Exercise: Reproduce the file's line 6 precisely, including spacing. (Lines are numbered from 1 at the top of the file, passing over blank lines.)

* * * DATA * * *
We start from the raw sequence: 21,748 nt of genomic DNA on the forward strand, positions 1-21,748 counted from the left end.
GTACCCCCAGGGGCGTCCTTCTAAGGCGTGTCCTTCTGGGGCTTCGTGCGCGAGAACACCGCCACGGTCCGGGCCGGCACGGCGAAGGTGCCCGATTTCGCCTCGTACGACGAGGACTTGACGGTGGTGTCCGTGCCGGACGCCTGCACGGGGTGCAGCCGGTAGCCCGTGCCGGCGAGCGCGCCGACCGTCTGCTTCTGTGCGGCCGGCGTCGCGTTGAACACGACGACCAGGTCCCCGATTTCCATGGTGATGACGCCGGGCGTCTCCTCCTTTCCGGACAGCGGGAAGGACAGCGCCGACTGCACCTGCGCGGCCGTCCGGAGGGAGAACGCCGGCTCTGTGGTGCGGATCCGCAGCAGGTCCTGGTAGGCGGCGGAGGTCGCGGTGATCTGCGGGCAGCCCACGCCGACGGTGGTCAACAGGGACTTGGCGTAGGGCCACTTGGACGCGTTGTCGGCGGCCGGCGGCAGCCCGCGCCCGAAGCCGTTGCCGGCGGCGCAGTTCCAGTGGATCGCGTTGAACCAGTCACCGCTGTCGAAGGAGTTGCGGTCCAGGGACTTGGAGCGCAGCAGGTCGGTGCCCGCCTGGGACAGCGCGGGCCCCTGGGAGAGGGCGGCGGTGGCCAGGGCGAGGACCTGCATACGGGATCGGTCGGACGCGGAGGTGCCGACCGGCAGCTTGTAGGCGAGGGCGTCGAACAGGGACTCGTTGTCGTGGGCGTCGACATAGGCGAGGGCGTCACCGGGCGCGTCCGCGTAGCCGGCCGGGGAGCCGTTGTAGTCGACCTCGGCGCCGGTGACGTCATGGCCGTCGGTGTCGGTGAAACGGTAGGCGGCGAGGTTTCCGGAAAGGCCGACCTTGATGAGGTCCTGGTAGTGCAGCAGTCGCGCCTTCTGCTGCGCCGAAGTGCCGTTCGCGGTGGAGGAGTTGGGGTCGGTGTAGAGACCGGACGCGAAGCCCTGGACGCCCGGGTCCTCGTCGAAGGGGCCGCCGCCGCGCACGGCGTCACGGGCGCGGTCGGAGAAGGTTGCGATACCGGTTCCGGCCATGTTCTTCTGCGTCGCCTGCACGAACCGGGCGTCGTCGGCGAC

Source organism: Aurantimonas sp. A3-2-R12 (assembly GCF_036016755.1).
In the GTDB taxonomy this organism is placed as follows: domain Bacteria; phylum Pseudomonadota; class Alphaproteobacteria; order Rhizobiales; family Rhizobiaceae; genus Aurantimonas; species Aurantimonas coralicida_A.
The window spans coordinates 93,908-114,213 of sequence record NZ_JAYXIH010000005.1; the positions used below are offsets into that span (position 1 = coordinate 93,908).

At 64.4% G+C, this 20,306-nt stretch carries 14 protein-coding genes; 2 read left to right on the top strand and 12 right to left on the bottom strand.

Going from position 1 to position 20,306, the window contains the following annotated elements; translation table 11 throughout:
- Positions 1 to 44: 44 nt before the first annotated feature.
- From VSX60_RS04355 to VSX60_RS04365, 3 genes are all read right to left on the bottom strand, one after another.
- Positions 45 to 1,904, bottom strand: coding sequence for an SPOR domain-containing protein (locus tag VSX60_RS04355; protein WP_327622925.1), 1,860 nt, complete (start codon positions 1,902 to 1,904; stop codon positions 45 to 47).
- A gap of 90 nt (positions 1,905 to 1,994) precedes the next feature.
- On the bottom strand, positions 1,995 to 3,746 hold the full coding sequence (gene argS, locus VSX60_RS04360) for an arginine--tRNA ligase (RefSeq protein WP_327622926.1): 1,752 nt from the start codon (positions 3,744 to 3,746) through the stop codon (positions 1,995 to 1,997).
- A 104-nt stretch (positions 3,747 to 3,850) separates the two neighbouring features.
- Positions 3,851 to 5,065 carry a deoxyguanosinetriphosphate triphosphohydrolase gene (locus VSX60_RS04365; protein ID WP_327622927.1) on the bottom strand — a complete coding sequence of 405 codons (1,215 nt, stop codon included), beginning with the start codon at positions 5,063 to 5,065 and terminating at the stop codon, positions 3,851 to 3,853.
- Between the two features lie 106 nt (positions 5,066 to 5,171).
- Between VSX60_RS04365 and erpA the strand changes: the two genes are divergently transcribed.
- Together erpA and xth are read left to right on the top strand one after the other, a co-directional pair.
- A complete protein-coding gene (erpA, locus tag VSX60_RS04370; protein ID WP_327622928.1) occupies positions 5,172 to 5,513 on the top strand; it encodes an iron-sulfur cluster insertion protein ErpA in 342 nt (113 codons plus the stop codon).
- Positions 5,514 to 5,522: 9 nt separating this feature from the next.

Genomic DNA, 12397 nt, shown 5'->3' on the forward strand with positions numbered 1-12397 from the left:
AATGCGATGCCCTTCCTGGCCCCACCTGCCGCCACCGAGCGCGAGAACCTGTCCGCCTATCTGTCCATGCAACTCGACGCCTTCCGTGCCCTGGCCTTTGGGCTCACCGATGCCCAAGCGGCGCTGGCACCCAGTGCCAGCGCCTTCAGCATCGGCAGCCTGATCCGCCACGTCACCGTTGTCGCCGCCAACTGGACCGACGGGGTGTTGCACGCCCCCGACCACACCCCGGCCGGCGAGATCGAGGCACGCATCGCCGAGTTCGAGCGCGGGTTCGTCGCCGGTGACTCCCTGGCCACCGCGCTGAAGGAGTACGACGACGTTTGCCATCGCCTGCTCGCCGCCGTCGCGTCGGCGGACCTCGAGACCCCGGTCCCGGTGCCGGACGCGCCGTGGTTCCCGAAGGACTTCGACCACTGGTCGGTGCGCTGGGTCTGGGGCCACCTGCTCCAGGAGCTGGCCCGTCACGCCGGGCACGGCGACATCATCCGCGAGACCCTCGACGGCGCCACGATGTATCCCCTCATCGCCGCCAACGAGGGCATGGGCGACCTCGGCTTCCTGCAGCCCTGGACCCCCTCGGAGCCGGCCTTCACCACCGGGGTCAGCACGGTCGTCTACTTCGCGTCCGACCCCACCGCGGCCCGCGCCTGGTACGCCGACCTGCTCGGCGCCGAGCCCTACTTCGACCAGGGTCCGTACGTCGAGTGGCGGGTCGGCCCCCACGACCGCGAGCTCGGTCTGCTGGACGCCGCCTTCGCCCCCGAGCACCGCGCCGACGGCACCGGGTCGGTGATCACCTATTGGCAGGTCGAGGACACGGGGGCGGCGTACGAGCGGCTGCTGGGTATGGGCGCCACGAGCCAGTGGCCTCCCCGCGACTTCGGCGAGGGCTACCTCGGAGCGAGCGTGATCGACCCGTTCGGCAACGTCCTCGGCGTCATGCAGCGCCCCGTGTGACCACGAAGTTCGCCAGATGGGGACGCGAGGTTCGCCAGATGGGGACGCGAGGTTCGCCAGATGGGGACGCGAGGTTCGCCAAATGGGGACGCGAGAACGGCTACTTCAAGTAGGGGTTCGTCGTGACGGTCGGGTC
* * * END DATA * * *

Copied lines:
At 64.4% G+C, this 20,306-nt stretch carries 14 protein-coding genes; 2 read left to right on the top strand and 12 right to left on the bottom strand.